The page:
The changing face of New Zealand’s parliament

With the recent elections, New Zealand’s parliament has started looking more and more like the […]


With the recent elections, New Zealand’s parliament has started looking more and more like the country’s society – in all its diversity. However, the increased share of female representation, of LGBTQIA+ MPs, of representatives with Māori, Pacific or other ethnicities is largely due to the slates of the progressive parties. This is in large part due to the competing parties’ selection practices for non-white, non-male candidates.

In addition to delivering a resounding and unexpected majority for Prime Minister Jacinda Ardern’s Labour Party, the election on 17 October saw a seismic shift in the type and balance of representation of diversity in New Zealand’s parliament. Final election results, after the counting of approximately 480 000 special and overseas votes, will be released on 6 November. Based on provisional results, however, women now comprise a record high of almost 48 percent of all Members of Parliament (MPs), up from 38 percent after the 2017 election. 

New Zealand is also now being touted as the ‘most rainbow’ parliament globally, with 12 openly LGBTQIA+ MPs, ten percent of the 120-member parliament. Finally, the first MPs of Sri Lankan, Latin American and Eritrean origin will enter Parliament, as well as a record share of MPs of Pacific ethnicity. New Zealand’s Pacific ethnic group (sometimes called Pasifika) has grown consistently since the first labour migrant flows in the 1950s and 1960s. It comprises immigrants and their descendants from countries around Polynesia, Melanesia and Micronesia, with the biggest populations from Samoa, Tonga, Fiji and the Cook Islands. Pacific MPs now make up eight percent of the parliament, almost exactly mirroring the Pacific population as a whole in New Zealand. Māori representation in parliament, at over 18 percent, continues to outpace the Māori share of the population, which was 16.5 percent at the 2018 Census. Māori MPs include those elected from the seven designated Māori electorates, as well as those entering parliament via General Electorates and party lists.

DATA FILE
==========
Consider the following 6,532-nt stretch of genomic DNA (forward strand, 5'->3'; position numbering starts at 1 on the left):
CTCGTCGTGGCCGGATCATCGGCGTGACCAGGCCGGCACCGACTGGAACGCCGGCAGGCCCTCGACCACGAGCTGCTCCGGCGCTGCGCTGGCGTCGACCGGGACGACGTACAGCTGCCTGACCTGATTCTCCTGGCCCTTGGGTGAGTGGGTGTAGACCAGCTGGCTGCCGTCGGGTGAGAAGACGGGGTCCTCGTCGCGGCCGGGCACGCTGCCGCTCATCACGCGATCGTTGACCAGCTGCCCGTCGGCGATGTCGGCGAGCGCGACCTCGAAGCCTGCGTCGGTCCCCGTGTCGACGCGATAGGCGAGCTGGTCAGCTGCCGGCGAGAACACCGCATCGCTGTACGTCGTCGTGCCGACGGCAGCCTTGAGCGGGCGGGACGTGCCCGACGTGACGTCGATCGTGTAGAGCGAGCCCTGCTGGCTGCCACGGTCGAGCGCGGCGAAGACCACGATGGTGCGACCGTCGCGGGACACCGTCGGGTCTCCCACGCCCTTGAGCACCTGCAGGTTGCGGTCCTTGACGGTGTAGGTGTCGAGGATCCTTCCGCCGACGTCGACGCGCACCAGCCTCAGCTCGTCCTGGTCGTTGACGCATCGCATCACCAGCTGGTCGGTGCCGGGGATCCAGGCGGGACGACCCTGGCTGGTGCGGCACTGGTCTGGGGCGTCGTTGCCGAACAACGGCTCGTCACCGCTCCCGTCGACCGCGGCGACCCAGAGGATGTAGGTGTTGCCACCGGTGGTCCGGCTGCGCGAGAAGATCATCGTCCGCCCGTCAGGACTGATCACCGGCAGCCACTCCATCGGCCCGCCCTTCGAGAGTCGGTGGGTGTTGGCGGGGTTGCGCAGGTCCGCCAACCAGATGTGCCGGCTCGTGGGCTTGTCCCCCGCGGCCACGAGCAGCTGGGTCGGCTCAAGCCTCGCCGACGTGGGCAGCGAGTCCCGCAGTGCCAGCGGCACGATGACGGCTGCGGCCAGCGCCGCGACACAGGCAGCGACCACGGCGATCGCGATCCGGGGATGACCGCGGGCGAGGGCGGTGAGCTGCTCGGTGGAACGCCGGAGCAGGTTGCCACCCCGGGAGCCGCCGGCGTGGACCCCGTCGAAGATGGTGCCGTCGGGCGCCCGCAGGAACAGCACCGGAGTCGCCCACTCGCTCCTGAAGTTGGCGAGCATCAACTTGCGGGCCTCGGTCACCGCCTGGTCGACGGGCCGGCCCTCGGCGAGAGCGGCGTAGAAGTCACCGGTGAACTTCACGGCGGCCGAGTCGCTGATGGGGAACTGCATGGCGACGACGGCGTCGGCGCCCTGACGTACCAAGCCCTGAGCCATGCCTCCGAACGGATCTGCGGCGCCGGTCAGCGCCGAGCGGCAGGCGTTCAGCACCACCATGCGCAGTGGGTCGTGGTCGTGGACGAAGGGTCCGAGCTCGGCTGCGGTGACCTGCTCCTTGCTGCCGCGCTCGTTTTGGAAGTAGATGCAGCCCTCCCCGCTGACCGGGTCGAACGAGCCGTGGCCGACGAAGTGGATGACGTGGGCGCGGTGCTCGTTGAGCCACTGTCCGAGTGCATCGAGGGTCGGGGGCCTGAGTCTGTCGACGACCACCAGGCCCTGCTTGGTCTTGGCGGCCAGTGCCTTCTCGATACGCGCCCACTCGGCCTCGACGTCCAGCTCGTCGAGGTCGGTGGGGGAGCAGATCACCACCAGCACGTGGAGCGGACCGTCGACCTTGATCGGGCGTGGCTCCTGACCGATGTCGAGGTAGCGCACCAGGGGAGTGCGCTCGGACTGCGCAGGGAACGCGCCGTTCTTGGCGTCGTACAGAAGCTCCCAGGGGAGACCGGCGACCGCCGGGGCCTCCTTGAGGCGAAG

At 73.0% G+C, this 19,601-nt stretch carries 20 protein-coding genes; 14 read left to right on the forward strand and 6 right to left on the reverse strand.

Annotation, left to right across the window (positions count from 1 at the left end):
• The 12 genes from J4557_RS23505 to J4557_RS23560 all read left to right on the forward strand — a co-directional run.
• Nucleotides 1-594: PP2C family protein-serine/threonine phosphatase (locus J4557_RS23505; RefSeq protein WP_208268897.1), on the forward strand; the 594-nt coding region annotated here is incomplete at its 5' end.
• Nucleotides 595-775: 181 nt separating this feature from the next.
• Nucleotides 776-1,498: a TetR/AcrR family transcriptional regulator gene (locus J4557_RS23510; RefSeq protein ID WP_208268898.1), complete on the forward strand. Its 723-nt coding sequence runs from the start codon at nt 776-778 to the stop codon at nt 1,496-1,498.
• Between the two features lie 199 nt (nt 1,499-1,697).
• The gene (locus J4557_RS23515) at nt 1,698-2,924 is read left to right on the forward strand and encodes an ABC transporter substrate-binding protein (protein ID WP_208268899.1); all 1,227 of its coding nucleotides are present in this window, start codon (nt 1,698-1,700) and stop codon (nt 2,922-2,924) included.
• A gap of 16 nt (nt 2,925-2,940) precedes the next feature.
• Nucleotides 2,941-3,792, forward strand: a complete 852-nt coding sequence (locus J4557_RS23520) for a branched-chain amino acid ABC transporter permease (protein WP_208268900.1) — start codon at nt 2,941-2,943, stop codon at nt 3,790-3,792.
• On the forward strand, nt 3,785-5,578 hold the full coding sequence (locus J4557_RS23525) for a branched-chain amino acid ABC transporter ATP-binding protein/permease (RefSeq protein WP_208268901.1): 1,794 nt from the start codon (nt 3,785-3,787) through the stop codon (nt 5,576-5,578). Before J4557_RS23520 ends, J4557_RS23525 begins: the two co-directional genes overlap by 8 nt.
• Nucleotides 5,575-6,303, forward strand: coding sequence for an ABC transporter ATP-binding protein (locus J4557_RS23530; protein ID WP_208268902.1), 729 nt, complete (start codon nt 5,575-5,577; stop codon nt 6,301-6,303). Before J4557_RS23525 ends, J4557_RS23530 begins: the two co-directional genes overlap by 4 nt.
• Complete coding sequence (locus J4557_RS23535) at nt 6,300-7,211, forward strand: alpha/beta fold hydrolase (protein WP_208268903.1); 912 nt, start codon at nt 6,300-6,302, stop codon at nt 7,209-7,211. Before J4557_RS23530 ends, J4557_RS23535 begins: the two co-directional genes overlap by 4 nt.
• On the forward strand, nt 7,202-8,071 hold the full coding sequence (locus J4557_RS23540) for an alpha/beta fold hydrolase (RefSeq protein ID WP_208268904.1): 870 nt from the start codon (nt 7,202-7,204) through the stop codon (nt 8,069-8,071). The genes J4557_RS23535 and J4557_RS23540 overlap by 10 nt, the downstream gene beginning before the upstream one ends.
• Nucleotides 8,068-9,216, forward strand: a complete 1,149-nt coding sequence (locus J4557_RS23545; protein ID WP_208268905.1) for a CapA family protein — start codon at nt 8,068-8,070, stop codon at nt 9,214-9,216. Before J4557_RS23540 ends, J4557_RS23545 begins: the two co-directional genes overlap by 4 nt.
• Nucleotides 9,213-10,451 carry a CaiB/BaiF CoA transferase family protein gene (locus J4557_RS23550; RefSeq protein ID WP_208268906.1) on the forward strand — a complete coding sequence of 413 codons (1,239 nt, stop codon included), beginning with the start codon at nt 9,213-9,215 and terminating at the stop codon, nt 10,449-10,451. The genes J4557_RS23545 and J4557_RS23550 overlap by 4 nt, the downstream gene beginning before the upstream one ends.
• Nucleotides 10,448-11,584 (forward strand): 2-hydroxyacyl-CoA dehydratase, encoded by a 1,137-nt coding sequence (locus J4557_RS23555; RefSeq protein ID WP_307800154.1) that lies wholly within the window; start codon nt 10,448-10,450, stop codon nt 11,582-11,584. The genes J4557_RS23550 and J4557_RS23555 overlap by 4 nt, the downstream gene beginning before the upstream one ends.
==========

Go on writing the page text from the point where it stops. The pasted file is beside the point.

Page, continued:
However, the most striking aspect of this latest step in the journey towards a parliament that looks more like New Zealand society is the sheer lop-sidedness of this diversity. While the Labour Party has always been the party of higher Māori and Pacific representation, the National Party was in recent years notable for delivering higher numbers of Asian MPs. In part, this reflected the higher level of support for the National Party among the Chinese, Korean and, more recently, Indian communities. In the wake of the 2020 election, however, the National Party faces the prospect of starting the next legislative period with a caucus that is not only significantly depleted (35 MPs, based on provisional results), but is also predominantly male and white – just 31 percent of its MPs will be women and almost 90 percent of them will be from the Pākehā/New Zealand European ethnic majority. Pākehā/New Zealand European refers to white New Zealanders, originally of British and European descent.